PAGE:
When 48-year old Melissa Bingham’s physician recommended surgery to remove her thyroid and an enlarged, but noncancerous nodule on her thyroid, the Clinton, Tennessee woman cringed at the thought of a large scar across her neck.
“As a woman I thought, ‘Do I really want to look like I’ve had my throat cut?’” confesses Bingham. Conventional open thyroid surgery usually involves a long neck incision for most patients and a visible scar.
Melissa (center) poses with Mel, RN and Dr. David Harrell at follow-up appointment after her robotic thyroid surgery.
Bingham shared her concerns with Dr. David Harrell, the Premier Surgical surgeon her physician referred her to for the procedure. Bingham was delighted when Dr. Harrell, who has performed more than 700 surgeries using a robotically-assisted system, suggested that she could be a candidate for a robotic thyroidectomy.
“We discussed it and I watched a robotic thyroid surgery online that was performed in Korea,” explains Bingham. “Dr. Harrell had already been trained to do this surgery robotically and I felt confident in his ability.”
Dr. Harrell says experience in thyroid procedures and his frequent use of robotic surgery techniques were a natural combination for performing a robotic thyroidectomy. “It involves the same robotic instruments we already use every day and offers people a way to have a thyroid safely removed without a visible neck scar.”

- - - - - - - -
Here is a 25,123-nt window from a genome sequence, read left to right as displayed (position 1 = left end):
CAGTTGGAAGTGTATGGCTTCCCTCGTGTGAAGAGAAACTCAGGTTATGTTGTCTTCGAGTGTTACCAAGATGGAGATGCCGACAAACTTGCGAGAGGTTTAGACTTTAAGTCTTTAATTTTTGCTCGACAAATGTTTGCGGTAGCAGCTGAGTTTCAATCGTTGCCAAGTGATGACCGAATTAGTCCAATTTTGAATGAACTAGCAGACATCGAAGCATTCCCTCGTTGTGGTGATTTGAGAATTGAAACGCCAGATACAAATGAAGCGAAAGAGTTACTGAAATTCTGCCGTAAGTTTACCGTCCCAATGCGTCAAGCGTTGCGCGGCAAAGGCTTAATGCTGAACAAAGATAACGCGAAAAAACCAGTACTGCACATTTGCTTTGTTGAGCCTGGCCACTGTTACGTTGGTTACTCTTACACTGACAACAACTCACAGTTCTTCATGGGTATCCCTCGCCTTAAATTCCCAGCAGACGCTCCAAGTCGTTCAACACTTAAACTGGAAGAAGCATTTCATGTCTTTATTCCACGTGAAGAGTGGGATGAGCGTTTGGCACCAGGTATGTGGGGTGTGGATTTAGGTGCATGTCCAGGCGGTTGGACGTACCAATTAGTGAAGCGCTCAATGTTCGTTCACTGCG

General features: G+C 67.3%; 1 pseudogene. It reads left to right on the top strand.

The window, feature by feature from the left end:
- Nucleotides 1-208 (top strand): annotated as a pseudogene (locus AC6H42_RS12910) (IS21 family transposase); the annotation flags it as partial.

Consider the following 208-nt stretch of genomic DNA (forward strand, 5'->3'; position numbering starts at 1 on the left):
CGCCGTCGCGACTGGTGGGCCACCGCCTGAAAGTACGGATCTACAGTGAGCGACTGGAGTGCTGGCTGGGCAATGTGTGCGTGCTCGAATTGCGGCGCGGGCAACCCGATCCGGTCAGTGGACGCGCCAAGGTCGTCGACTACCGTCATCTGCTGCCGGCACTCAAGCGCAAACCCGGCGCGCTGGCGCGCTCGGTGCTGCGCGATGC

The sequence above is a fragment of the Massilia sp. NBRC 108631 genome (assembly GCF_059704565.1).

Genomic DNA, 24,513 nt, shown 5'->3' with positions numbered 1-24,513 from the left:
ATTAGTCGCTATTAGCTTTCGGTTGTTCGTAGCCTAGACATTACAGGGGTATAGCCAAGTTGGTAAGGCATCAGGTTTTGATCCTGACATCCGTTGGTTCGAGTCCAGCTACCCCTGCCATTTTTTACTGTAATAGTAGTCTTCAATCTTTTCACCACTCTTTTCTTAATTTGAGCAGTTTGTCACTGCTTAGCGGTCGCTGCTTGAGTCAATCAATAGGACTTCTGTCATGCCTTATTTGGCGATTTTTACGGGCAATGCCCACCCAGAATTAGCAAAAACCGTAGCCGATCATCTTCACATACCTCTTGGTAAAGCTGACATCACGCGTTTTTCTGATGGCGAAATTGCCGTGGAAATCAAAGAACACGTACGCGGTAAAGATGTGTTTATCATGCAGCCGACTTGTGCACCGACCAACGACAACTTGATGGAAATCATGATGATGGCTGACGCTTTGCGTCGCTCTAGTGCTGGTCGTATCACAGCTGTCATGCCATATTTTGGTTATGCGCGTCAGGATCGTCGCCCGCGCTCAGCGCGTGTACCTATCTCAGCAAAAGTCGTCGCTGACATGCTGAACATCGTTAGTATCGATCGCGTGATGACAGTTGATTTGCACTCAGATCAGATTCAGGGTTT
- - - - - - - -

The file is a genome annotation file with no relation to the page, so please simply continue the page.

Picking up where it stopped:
With robotically-assisted surgery, robotic instruments and a 3-D camera are inserted into the surgery site using tiny incisions. The surgeon controls the instruments from a computer console. The camera and instruments give the surgeon a detailed view and excellent precision. Patients have less scaring, pain and a quicker recovery versus traditional surgery.
On March 5, 2020, Dr. Harrell successfully performed Bingham’s thyroidectomy with the da Vinci Surgical System at Tennova Healthcare’s North Knoxville Medical Center. He used small incisions in her arm pits and chest to remove a golf-ball sized mass that included Bingham’s thyroid and the nodule. It was the first robotic thyroidectomy performed in the state of Tennessee.
Bingham was surprised at the reaction she received after the procedure. “I had no stiches or drains. When people saw me they couldn’t believe I had just had thyroid surgery!”
Dr. Harrell is pleased to have performed the first robotic thyroidectomy in the state and expects the use of this innovative technique to increase.
“Thyroid disease is becoming more common. We’re doing more screenings now and finding thyroid nodules more frequently,” explains Dr. Harrell. “I’m excited to offer this new surgical option to patients.”
Melissa Bingham agrees. “I would highly recommend it to anyone. Given the choice, I’d definitely have a little temporary tenderness across my upper chest than a big scar across my neck.”